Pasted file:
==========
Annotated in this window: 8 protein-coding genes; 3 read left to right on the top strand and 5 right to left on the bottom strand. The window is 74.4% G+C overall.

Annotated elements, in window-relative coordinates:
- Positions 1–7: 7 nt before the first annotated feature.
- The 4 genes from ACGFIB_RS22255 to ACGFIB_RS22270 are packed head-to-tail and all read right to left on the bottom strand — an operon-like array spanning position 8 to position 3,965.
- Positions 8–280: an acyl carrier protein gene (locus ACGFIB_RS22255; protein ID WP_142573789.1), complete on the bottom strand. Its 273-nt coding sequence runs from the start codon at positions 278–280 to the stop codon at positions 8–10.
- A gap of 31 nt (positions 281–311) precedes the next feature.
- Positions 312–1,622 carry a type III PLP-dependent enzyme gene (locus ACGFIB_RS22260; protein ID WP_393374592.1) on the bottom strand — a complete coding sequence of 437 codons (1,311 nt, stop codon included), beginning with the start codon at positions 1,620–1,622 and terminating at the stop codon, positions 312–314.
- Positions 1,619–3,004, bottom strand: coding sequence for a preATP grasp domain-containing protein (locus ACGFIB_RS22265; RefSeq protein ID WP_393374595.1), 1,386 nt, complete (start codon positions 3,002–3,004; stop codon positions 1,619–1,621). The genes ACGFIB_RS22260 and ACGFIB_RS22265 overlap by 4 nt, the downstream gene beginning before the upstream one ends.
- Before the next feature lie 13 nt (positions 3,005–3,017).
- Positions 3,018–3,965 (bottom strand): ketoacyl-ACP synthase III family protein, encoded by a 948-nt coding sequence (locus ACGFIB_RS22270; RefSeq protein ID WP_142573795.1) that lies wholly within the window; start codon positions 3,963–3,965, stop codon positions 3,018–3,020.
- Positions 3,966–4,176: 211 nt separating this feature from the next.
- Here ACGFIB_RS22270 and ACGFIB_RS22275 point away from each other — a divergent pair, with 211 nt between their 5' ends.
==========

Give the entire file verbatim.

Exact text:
Annotated in this window: 8 protein-coding genes; 3 read left to right on the top strand and 5 right to left on the bottom strand. The window is 74.4% G+C overall.

Annotated elements, in window-relative coordinates:
- Positions 1–7: 7 nt before the first annotated feature.
- The 4 genes from ACGFIB_RS22255 to ACGFIB_RS22270 are packed head-to-tail and all read right to left on the bottom strand — an operon-like array spanning position 8 to position 3,965.
- Positions 8–280: an acyl carrier protein gene (locus ACGFIB_RS22255; protein ID WP_142573789.1), complete on the bottom strand. Its 273-nt coding sequence runs from the start codon at positions 278–280 to the stop codon at positions 8–10.
- A gap of 31 nt (positions 281–311) precedes the next feature.
- Positions 312–1,622 carry a type III PLP-dependent enzyme gene (locus ACGFIB_RS22260; protein ID WP_393374592.1) on the bottom strand — a complete coding sequence of 437 codons (1,311 nt, stop codon included), beginning with the start codon at positions 1,620–1,622 and terminating at the stop codon, positions 312–314.
- Positions 1,619–3,004, bottom strand: coding sequence for a preATP grasp domain-containing protein (locus ACGFIB_RS22265; RefSeq protein ID WP_393374595.1), 1,386 nt, complete (start codon positions 3,002–3,004; stop codon positions 1,619–1,621). The genes ACGFIB_RS22260 and ACGFIB_RS22265 overlap by 4 nt, the downstream gene beginning before the upstream one ends.
- Before the next feature lie 13 nt (positions 3,005–3,017).
- Positions 3,018–3,965 (bottom strand): ketoacyl-ACP synthase III family protein, encoded by a 948-nt coding sequence (locus ACGFIB_RS22270; RefSeq protein ID WP_142573795.1) that lies wholly within the window; start codon positions 3,963–3,965, stop codon positions 3,018–3,020.
- Positions 3,966–4,176: 211 nt separating this feature from the next.
- Here ACGFIB_RS22270 and ACGFIB_RS22275 point away from each other — a divergent pair, with 211 nt between their 5' ends.